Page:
Blues and Soul Music Magazine

Issue 1065

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Feature

Craig Charles: The funk, the whole funk and nothin' but the funk

Craig Charles @bluesandsoul.com
Craig Charles @bluesandsoul.com Craig Charles @bluesandsoul.com Craig Charles @bluesandsoul.com Craig Charles @bluesandsoul.com

What can you say about Craig Charles that hasn't been said already? He's talented! Haha only joking Craig...

This actor, stand-up comedian, poet, author, T.V presenter, voice-over artist and radio presenter (I've probably missed a few of this lively Liverpudlian's talents, but I think you get the picture...) Sorry, where as I? Oh yes.... This man of many talents, known under several guises to his adoring public - including; to devout Sc-fi comedy fans, iconic looser Dave Liester in Red Dwarf. And more recently at the other end of the viewing scale, with the just as devout viewer, as Coronation Street regular - the hap-less and unlucky in love cab office owner Lloyd.

It's not all been a bed of roses for Charles - being involved in a drug scandal a few years ago made him front page news and threatened to wreck the career he'd worked so hard to create. And without giving the thumbs-up to drugs by applauding Charles - his efforts to leave that side of the tracks, is full testament and he has to be credited for pulling himself out of that particular hole - so why not give the kid second chance, so why not the second coming of Charles - so why not indeed!

To understand this jack of all and to give you a picture of the real Craig Charles, what better way than to talk to him about the thing he love the most... No not Craig Charles!... But, his music of course!! With a vast array of c.d's/vynal and a growing repartition of not just being just a DJ, but an actual music lover, a connoisseur of music if you will - not just any ol' musica "ohhh noooo". His other women, the tick to his tock, the egg to his chips is that music they call... "funk!" With a funking stand-out show that takes pride of place in the soon to be axed (how very dare they!) 6Music schedules, plus an ever growing allegiance to the said show - Craig has a real belief that he can bring funk to the masses. And with artists literally queuing up to go on his show and parade their wears, creating a fantasy funk band (featuring a who's who in the funk world), being booked for every major festival this year AND being asked to take his funk set to the Cheltenham Jazz Festival - you kinda get the feeling that by jove I think he's actually got something! And boy does he know how to use it...

I catch up with the effervescently talkative funkiter just before he takes to the waves for his weekly Saturday 7pm - 10pm slot, to try to scratch the surface of his musical inspirations and his funky aspirations ...

Lee: So how did the Cheltenham Festival gig come about Craig?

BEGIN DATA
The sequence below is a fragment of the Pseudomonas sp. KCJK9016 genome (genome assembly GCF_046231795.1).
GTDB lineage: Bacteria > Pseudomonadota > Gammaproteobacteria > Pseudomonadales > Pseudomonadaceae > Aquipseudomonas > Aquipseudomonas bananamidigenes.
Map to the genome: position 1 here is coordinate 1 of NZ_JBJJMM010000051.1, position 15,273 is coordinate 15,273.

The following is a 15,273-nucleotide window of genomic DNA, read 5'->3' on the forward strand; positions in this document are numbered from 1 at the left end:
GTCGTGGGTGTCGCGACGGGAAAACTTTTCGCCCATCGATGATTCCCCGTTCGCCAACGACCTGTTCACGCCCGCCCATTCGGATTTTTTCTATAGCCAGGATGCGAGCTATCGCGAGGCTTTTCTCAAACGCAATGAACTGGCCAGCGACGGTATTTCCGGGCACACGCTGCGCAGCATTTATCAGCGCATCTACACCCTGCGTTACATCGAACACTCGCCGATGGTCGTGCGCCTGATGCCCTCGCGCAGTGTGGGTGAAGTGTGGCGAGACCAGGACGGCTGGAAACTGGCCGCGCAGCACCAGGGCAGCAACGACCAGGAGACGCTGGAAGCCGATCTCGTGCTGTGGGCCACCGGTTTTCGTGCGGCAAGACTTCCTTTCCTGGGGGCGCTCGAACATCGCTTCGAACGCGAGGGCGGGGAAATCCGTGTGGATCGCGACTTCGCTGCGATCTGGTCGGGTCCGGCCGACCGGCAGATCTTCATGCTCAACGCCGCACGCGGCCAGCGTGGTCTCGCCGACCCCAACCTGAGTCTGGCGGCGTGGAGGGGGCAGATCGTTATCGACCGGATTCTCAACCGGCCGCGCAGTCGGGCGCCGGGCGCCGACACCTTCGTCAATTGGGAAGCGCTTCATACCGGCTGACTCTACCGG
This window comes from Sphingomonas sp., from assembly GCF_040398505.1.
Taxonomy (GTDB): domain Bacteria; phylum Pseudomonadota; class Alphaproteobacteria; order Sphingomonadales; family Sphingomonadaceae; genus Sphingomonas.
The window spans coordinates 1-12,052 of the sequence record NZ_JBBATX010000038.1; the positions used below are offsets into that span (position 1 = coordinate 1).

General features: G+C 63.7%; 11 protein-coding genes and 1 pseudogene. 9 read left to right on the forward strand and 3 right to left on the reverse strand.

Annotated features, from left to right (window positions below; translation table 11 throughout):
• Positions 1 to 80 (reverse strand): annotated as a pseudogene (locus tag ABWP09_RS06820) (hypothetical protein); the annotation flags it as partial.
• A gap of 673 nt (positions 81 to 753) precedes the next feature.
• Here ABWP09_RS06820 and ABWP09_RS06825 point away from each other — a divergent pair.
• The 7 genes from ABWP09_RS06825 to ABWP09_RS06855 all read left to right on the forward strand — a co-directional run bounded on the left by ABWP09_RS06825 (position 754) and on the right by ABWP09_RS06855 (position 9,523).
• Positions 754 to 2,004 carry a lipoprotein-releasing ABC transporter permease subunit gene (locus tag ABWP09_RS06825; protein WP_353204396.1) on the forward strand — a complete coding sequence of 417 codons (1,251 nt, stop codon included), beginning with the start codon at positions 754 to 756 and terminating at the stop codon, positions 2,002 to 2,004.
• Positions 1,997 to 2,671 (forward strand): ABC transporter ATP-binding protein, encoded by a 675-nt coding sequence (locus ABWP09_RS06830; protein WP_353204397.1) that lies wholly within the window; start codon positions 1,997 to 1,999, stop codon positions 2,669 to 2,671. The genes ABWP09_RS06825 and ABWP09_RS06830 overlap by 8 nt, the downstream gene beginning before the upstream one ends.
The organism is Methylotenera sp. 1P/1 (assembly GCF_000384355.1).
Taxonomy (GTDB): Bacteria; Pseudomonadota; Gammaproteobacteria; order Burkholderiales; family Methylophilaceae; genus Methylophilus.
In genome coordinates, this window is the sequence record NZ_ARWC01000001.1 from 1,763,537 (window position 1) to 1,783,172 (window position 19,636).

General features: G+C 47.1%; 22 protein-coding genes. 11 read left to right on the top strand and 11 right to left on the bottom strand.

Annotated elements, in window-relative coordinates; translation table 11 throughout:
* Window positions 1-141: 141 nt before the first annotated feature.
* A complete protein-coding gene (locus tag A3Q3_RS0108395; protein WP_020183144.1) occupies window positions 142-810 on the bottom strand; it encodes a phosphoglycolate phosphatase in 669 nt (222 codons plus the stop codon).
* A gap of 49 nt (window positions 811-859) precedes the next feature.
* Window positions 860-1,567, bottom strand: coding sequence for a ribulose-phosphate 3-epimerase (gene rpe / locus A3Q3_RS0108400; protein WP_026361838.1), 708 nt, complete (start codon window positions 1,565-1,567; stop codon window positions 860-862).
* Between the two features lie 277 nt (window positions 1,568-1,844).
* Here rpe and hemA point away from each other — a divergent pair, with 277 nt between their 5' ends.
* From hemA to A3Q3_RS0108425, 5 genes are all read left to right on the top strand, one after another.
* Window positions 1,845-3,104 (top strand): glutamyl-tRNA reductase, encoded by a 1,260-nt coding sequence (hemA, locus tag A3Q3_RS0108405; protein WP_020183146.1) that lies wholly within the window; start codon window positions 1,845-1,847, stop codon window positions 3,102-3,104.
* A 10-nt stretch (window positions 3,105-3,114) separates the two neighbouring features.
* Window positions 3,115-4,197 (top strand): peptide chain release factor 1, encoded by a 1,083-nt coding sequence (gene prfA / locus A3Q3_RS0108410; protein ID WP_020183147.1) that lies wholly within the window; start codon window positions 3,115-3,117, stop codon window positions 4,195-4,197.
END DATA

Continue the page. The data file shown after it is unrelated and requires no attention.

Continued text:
Craig: Yeaaah! It's great - came a bit outta left field that one. The number two at Radio 2, a guy called Lewis Cardi, phoned me up and said "Craig, would like to play Cheltenham Jazz Festival?" And I went "Well, yeah - but you know they've never ever asked." He said "Well they're asking now, will you come and play it?" And I went "Well yeah, put them in touch..." It's like one of those ones that I've never actually been to - but I've always wanted to go to, but never sort of made it. So its weird the first time I'm ever gonna make festival, is me playing it - but I'm really looking forward to it. It's one of those ones that's on your wish list isn't it. It's one of those ones you've just gotta give it a tick too. I'm really, really looking forward to it.

Lee: It is regarded as the creme de la creme of Jazz Festival's over here...

Craig; Its like Jazz music's Glastonbury d'ya know what I mean. And a lot of the music we play is infused with Jazz. We play a lot of Jazz-funk - play a lot of Hammond funk and that kind of stuff, which has got its roots in that kind of Georgie Fame kinda jazz, kinda boogie. As I say, a lot of our music has got sort of jazz overtones and is kinda jazzy. That whole funk, soul, jazz... That whole era of black American music from the '50s to the mid '70s is kind of a statement in our show. I don't think its gonna stick out too much, plus I'll probably make the set a little bit more jazzy. But I don't think we're gonna be doing that much different to what we normally do you know.

Lee: Your playing the University Of Gloucestershire Students Union, is that right?

Craig: Sounds good to me...

Lee: Sounds ideal, it'll be cheaper beer for a start!

Craig: We've been thinking about trying to do a student tour, of all the student unions and all that kinda stuff. People seem to think that when we play out the audience is all over thirty, but its not man. The music that we're playing now is appealing to anyone from eighteen to like sixty-fu*king five! We seem to have such a wide range of audience age wise - not just a male preserve either, it's more than fifty percent female I'd say. So we are kinda sweeping the board with the ol' demographic as it were, so I wanna get into the Universities - because unless we start connecting with them with getting it... We've got a little band called the Funk Soulettes. My daughter who's twelve now and her and her friends come and sing our jingles for us and they are really into the music. It's trying to get the music to people like that, and if we don't get to people who are twelve and get them growing up with funk, and soul an' stuff - then the music will die!

Lee: You do a lot of festivals don't you mate - do you think that's a good way to get to the younger gen?